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    Ruth Benerito, 97; cotton chemist of permanent press renown

    Ms. Benerito is in the National Inventors Hall of Fame for her contributions. She held more than 50 patents.
    Lemelson-MIT Program
    Ms. Benerito is in the National Inventors Hall of Fame for her contributions. She held more than 50 patents.

    NEW YORK — Half a century ago, working quietly in a New Orleans laboratory, Ruth Benerito helped smooth the fabric of modern life. In so doing, she helped liberate people from hours of household drudgery.

    A chemist long affiliated with the US Department of Agriculture, Ms. Benerito helped perfect modern wrinkle-free cotton, colloquially known as permanent press, in work that she and her colleagues began in the late 1950s.

    Widely available since the mid-1960s, wrinkle-free cotton is considered one of the most significant technological developments of the 20th century. For her role, Ms. Benerito was inducted into the National Inventors Hall of Fame in 2008.


    Ms. Benerito died Saturday at 97. The death, at her home in Metairie, La., was confirmed by Rini Paiva, the hall of fame’s executive director.

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    Many news articles described Ms. Benerito as the sole inventor of wrinkle-free cotton, a distinction she repeatedly disavowed. Her demurrals, in polite Southern tones, were widely ascribed to modesty.

    In reality, wrinkle-free cotton first appeared in the 19th century, developed by a Shaker community in Maine. Many scientists contributed incrementally to the problem of persuading cotton, constitutionally crease-prone, to lie down and behave.

    Ms. Benerito’s accomplishments are no less noteworthy for that. As unusual as it was for a woman of her time to earn a doctorate in the hard sciences, it was rarer still for one to go into textile science, then a world of clangorous mills and swaggering men.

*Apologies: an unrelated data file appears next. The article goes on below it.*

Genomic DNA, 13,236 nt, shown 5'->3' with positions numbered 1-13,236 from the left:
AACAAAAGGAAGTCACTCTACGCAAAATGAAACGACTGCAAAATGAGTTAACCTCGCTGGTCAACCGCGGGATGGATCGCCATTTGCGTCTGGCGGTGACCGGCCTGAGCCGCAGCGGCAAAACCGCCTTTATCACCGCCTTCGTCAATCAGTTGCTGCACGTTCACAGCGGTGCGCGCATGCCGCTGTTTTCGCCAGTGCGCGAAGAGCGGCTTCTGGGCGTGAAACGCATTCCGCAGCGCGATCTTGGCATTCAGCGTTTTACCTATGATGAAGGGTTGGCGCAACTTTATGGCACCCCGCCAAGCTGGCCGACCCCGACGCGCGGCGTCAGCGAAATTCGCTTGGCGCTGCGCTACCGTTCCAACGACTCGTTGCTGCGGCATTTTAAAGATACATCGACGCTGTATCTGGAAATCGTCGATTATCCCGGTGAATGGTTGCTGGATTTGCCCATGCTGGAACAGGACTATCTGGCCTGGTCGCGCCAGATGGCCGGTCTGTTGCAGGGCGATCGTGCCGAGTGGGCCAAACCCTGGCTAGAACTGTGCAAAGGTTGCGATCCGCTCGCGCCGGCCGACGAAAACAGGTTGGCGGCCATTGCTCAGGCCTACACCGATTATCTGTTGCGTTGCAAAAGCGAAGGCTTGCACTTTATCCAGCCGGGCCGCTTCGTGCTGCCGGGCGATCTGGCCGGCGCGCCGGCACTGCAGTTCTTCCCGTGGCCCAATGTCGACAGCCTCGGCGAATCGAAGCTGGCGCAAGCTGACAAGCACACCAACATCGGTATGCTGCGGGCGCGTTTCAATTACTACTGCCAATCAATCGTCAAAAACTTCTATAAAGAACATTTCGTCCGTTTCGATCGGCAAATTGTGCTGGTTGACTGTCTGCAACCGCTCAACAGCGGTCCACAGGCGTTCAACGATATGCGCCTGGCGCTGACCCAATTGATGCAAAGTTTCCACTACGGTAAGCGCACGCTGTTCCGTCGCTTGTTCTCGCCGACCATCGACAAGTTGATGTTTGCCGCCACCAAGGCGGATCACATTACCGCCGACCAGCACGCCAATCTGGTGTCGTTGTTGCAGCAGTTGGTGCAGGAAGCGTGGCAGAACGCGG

She more than held her own and came to hold more than 50 patents, many, but by no means all, in cotton chemistry.


    Ruth Mary Rogan was born in New Orleans. At 15, she entered H. Sophie Newcomb Memorial College, then the women’s college of Tulane University. She received a bachelor’s degree in chemistry there in 1935, followed by a master’s in the field from Tulane. She taught at Randolph-Macon Woman’s College in Lynchburg, Va., and at Newcomb and Tulane, before earning a doctorate in chemistry from the University of Chicago.

    In 1953, she joined the USDA’s Southern Regional Research Center in New Orleans, where she remained until her retirement in 1986. Her early work was in the center’s intravenous fat program, where she helped develop a fat emulsion, originally designed for wounded soldiers in the Korean War, with which long-term hospital patients could be fed. In 1958, she became the leader of the center’s cotton chemical reactions laboratory.

    Cotton’s penchant for wrinkling is inscribed in its DNA. Cotton is a cellulose fiber, and cellulose is a polymer. Like all polymers, cellulose has a chainlike structure, comprising long strands of glucose molecules. Hydrogen bonds tie the glucose together.

    These hydrogen bonds are weak and easily broken. (Washing breaks them handily.) When the bonds break, the structure of the chains is no longer secure, causing the molecules within them to shift and the fabric to wrinkle.

    True permanent press — the term properly describes cloth that is a blend of cotton and synthetic fibers — was invented in the mid-20th century, but for textile makers, a no-iron, 100-percent cotton fabric was a long-sought grail. A few such fabrics had been developed, but they still needed touch-ups with an iron on emerging from the dryer.


    Ms. Benerito refined these earlier fabrics by attacking cotton’s weakest link. With her colleagues, she developed a process called cross-linking, which replaced the ineffectual hydrogen bonds with stronger ones. The new chemical bonds act like the sturdy rungs of a ladder, snapping the polymer chains back to crisp, unwrinkled attention.

    Treated this way, the resulting fabric (also known by names like durable press and wash-and-wear) needed little or no ironing. Cross-linking, which lets a range of chemicals be affixed to polymer chains, also made possible later developments including stain-resistant and flame-retardant cotton.

    After retiring from the USDA, Ms. Benerito joined the faculty of the University of New Orleans, teaching there until she was 81.

    Her husband, Frank Benerito, whom she married in 1950, died in 1970. She leaves no immediate family members.

    Her other honors include a Lemelson-MIT Award for Invention and Innovation.

    In a 2004 video interview produced by the USDA, Ms. Benerito reiterated that wrinkle-free cotton, like so much else in science, was the product of many hands over time.

    “I don’t like it to be said that I invented wash-wear, because there were any number of people working on it, and there are various processes by which you give cotton those properties,” she said. “No one person discovered it or was responsible for it. But I contributed to new processes of doing it.”